The 2003 Tax Legislation - How much will it affect your dairy business and your family?

Mr. David Miller, Farm Management Specialist, Ohio State University Extension 

The Jobs and Growth Tax Relief Reconciliation Act of 2003 contains provisions for reducing capital gains rates, reducing the rates for taxation of dividends, widening the 10% tax bracket, increasing the standard deduction for married couples filing jointly, increasing the child tax credit, and reducing all tax rates by at least 2%. Business provisions include increasing the allowable limit for Section 179 expensing to $100,000 and a 50% first-year depreciation allowance. How will all these changes affect the 2003 tax bill for your dairy operation and your family?

To estimate the potential impact of the new legislation for various family situations, a dairy operation with the following income and expense figures was used. The farm has projected income of $350,000 consisting of $285,000 milk sales, $6,250 calf sales, $12,000 cull cow sales, $28,150 Milk Income Loss Contract (MILC) payments, $7,000 other agricultural program payments, and $11,600 other farm income. Projected farm expenses are $318,500 including depreciation. Net farm income would be $31,500 consisting of $19,500 from Schedule F and $12,000 of capital gains from the sale of the raised dairy cows.

For a married couple filing jointly (MFJ) with no other dependents, the "old" law tax bill would be $1,607 income tax plus $2,755 self-employment (SE) tax for a total bill of $4,362. Under the provisions of the new legislation, the total tax bill is $3,807, $1,052 for income taxes and $2,755 for SE tax. The new legislation saves $555 in Federal income taxes for this family situation. For a married couple filing jointly, but with two dependent children over the age of 17, the income tax reduces from $997 (old law) to $442 (new law) and the SE tax of $2,755 remains constant. Again the new law results in a savings of $555. A third scenario is the same married couple, but with two dependent children under the age of 17 who qualify for the child tax credit. Under these facts, the income taxes are reduced by $555, the same as before, but the child tax credit offsets all the income taxes and partially reduces the SE tax of $2,755 owed in both the old and new law scenarios.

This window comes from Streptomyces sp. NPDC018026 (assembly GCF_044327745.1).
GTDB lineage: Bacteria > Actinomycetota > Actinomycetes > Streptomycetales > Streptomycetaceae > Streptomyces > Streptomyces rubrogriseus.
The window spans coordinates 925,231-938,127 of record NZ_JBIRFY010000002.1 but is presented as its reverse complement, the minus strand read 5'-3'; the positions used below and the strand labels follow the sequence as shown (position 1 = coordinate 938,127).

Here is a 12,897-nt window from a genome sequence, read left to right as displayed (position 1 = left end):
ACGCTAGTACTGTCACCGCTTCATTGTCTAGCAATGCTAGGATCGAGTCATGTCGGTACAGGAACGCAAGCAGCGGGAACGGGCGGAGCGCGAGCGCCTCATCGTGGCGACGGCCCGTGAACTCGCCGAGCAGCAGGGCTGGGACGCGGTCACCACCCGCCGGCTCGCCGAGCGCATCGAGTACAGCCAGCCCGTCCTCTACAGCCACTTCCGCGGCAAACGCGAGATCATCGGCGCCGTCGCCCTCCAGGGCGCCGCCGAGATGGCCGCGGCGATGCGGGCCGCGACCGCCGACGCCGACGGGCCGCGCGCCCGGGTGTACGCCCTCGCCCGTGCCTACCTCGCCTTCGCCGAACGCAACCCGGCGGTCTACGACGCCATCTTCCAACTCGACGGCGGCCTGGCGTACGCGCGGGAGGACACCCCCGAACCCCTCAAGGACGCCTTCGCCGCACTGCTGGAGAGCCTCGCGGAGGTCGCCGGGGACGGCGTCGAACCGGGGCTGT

Since most farm families also have some off-farm income, $10,000 was added to the net farm income of $31,500 to see how the families above would fare. The results are similar. For the married couple with no other dependents, the income tax savings are $659 ($2,711 vs. $2,052); for the family with two dependents over the age of 17, the income tax savings are $555 ($1,997 vs. $1,442). For the family with the two children under the age of 17, the tax savings is $555, but the child tax credit reduces the income taxes to $797 and $0, respectively, resulting in an overall decrease of $797.

A dairy farmer can further reduce taxable income and income taxes by using strategies such as pre-paying expenses or using Section 179 expensing. However, the objective of year-end tax management is to have at least enough taxable income to absorb the allowable exemptions and the standard deduction; $21,700 for MFJ with two other dependents and $15,600 for MFJ with no other dependents. In the scenarios where there is only farm income, an increase of $15,600 (MFJ and no other dependents) or $9,000 (MFJ and two other dependents) from Section 179 or pre-paying expenses would reduce taxable income to a level that just absorbs the allowable exemptions and the standard deduction in each case. With addition of the $10,000 off-farm income, the increased expense amounts of $25,600 or $19,000 are needed to reduce taxable income to zero. These increased amounts are well below the new $100,000 limit for Section 179, so this provision is of limited value to this dairy farm business. The same would be true of the new 50% first depreciation allowance.

How well does this dairy farm family fare under the new 2003 tax legislation? There are tax savings but maybe not to the degree envisioned. Using the above examples, the tax savings come from the increased standard deduction for married filing jointly, widening of the 10% tax bracket, reducing the capital gains tax rates, and increasing child tax credit. If incomes were higher for this family, the tax savings would be greater and the business provisions of the increased Section 179 and the special first depreciation allowance would be of more value.